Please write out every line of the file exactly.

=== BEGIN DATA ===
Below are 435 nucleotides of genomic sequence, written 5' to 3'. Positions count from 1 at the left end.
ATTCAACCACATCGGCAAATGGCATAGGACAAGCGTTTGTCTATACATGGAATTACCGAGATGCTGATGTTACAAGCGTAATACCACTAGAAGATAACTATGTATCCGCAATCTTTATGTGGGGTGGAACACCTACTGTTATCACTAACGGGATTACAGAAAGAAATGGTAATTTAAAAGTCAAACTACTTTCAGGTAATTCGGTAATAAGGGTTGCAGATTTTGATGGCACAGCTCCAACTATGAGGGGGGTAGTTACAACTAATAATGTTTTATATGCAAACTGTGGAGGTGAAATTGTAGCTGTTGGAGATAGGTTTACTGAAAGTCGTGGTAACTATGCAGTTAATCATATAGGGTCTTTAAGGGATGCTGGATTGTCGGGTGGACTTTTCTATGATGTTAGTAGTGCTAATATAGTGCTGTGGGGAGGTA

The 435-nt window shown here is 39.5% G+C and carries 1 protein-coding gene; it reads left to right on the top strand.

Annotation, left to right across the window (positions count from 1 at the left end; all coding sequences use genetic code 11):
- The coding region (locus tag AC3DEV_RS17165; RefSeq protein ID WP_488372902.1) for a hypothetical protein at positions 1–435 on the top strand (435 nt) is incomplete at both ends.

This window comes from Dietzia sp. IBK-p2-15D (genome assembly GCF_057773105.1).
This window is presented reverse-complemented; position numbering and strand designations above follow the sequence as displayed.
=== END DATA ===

Below are 435 nucleotides of genomic sequence, written 5' to 3'. Positions count from 1 at the left end.
ATTCAACCACATCGGCAAATGGCATAGGACAAGCGTTTGTCTATACATGGAATTACCGAGATGCTGATGTTACAAGCGTAATACCACTAGAAGATAACTATGTATCCGCAATCTTTATGTGGGGTGGAACACCTACTGTTATCACTAACGGGATTACAGAAAGAAATGGTAATTTAAAAGTCAAACTACTTTCAGGTAATTCGGTAATAAGGGTTGCAGATTTTGATGGCACAGCTCCAACTATGAGGGGGGTAGTTACAACTAATAATGTTTTATATGCAAACTGTGGAGGTGAAATTGTAGCTGTTGGAGATAGGTTTACTGAAAGTCGTGGTAACTATGCAGTTAATCATATAGGGTCTTTAAGGGATGCTGGATTGTCGGGTGGACTTTTCTATGATGTTAGTAGTGCTAATATAGTGCTGTGGGGAGGTA

The 435-nt window shown here is 39.5% G+C and carries 1 protein-coding gene; it reads left to right on the top strand.

Annotation, left to right across the window (positions count from 1 at the left end; all coding sequences use genetic code 11):
- The coding region (locus tag AC3DEV_RS17165; RefSeq protein ID WP_488372902.1) for a hypothetical protein at positions 1–435 on the top strand (435 nt) is incomplete at both ends.

This window comes from Dietzia sp. IBK-p2-15D (genome assembly GCF_057773105.1).
This window is presented reverse-complemented; position numbering and strand designations above follow the sequence as displayed.